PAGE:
When you’ve been married a long time, you tend to forget the theatrics of that day, once upon a time, when an unblemished future was stretched out before you down the aisle. Thanks to a couple of colleagues from my days in a television newsroom, I have hours of footage to prompt a rusty memory or two. Earlier this month, said footage was dug out, edited, and shown with those brave wedding party people who shared our celebration on that weirdly warm day in January of ’92.
My edited film is lengthy for this space to show you the final cut but here is Little Bo Peep Bride with some corny advice.
As a movie buff, you can’t find better material than corralling a massive group of friends and family for a ceremony that has every potential of falling off the rails. Ours was a magical circus with a few mishaps (my hairstyle, the missing bottles of Scotch swiped from the bar) yet we made it out the door to a car that honked all the way through the downtown corridor en route to our hotel room.
Of course, weddings and storytellers have enjoyed a long and fruitful relationship. The best of the lot avoid the sentiment and go for the funny bone like the new play, The Wedding Party, by Toronto-born writer/actor Kristen Thomson.
Well, a marriage is a contract you enter into, and some of the essential elements of the wedding are that words are spoken and witnesses hear them and believe them. That’s very much what happens in the theatre. You walk on stage and you say such and such, and everybody believes in it.
Kristen Thomson, playwright, on her new comedic play The Wedding Party
Thomson stars in her own play as the mother of the bride, and also a few other characters—all of the actors play multiple roles. We never meet the bride and groom. Instead, “backstage” at the reception, various family members come and go and emote about their own disgruntled relationship with a wedding spectacle put on entirely by the father of the bride. Played for maximum laughs by Tom Rooney, he’s a wealthy tycoon, estranged from his twin brother, who shows up (of course) and cues the meltdown, fuelled by booze and bruised egos.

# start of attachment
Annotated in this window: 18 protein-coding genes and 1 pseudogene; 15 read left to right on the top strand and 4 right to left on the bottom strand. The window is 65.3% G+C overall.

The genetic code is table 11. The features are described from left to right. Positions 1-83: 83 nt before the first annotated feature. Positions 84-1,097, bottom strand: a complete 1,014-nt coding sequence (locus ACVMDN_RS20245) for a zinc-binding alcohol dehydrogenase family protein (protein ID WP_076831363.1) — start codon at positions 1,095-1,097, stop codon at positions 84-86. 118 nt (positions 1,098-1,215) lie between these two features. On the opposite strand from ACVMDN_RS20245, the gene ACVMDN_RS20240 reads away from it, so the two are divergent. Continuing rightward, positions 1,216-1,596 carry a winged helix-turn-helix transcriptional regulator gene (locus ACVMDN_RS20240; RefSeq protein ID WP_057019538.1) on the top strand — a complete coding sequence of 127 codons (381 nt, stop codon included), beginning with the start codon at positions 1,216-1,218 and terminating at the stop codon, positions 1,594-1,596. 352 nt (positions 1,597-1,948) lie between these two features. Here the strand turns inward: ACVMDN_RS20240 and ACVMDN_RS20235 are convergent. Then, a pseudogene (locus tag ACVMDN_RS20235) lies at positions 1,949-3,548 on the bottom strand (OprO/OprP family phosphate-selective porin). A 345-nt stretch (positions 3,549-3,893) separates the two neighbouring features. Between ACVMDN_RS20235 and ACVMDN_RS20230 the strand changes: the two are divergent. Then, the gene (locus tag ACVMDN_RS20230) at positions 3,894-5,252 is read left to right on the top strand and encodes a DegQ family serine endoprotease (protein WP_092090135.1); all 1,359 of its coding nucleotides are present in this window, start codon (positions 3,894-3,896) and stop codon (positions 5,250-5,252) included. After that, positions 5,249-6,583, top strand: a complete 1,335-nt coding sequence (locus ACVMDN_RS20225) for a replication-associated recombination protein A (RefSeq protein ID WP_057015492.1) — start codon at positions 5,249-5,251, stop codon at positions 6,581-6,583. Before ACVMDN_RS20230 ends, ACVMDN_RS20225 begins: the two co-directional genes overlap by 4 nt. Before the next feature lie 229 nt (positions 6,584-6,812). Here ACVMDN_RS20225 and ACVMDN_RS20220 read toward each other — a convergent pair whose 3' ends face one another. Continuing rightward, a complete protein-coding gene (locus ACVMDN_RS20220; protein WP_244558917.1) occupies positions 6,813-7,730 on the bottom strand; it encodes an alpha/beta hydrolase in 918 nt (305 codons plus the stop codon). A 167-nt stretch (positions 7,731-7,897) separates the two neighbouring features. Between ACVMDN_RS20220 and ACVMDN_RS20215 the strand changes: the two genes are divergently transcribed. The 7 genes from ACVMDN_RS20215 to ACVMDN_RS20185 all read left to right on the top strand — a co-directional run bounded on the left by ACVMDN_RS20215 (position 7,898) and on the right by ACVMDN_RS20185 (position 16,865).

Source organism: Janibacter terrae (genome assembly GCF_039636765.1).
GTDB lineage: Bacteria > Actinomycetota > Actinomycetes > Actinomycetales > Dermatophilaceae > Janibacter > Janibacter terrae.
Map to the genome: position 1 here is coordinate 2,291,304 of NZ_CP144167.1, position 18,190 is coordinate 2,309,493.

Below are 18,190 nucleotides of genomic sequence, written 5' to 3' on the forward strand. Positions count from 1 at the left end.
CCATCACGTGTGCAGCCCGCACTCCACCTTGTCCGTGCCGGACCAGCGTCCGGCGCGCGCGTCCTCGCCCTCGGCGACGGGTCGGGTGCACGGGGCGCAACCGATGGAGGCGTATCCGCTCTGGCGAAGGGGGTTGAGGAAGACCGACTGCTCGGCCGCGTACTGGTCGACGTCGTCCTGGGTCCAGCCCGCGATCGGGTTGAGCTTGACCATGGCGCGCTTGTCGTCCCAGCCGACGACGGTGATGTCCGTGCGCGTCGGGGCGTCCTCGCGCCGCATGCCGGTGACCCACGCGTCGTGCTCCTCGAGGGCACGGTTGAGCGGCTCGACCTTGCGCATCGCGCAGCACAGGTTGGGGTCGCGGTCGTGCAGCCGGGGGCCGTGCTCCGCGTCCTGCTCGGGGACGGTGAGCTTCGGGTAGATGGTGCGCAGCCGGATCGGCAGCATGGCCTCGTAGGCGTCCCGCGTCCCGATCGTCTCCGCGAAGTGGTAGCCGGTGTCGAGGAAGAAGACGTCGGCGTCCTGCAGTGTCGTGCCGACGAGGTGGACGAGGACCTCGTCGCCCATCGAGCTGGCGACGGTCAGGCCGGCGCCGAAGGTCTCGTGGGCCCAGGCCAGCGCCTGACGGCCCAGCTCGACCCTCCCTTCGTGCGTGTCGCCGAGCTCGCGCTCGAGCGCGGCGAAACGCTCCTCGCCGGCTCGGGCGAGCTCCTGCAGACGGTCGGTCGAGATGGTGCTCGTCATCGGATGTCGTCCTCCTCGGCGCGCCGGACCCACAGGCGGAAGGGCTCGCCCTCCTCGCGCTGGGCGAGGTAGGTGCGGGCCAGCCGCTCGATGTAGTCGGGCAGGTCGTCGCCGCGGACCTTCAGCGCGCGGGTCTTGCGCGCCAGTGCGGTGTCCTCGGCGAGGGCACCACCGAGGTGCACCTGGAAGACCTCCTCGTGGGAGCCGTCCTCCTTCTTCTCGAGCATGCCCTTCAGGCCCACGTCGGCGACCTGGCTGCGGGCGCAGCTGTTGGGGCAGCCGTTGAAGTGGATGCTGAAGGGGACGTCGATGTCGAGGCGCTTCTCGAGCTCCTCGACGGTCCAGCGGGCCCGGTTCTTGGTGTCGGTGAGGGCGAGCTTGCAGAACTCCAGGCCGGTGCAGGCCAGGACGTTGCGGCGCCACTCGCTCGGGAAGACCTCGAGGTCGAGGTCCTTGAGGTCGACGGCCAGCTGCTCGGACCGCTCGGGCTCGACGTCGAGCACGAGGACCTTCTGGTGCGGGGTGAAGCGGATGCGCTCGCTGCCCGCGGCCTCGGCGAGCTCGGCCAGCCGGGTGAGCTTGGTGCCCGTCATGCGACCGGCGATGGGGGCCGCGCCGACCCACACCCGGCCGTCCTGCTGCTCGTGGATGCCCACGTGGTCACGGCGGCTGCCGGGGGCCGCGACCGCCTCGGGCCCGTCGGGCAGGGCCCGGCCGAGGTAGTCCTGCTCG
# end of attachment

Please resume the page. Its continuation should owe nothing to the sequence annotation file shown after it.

Popped in for potent laughs throughout are the father’s beloved dog, played deftly again by Thomson-remember all the characters she played in her hit I, Claudia? Easily nailing the nutty mom, a former circus performer shut out of the wedding planning and speech podium, Thomson’s drunk act is the high of this show. There’s a note here and there of real drama, but mostly we’re in high camp terrain and the timing keeps the pace going with swift turns of costume and character.
Winter requires outings like these and the headlines require it more-never has the sky looked so bleak. I am afraid to check my newsfeed. Instead, I’m on the hunt for stories that swell the heart. Give me beauty in an ugly world and I’m yours. My heart is with all those families in Quebec City today.
The Wedding Party is playing at the Streetcar Crowsnest, the beautiful new home of the Crows Theatre in Toronto’s Leslieville. It runs until February 11th. Dine beforehand nearby at The Maple Leaf Tavern, the perfect set-up for a night of kicks. Or just order a fancy cocktail at the spanking new bar of the theatre itself and go ahead and take it inside to your seat. Permitted here. Permitted everywhere this winter in our sorry mess of a world.
Check back tomorrow for another winter outing:the terrific new film from Mike Mills, 20th Century Women.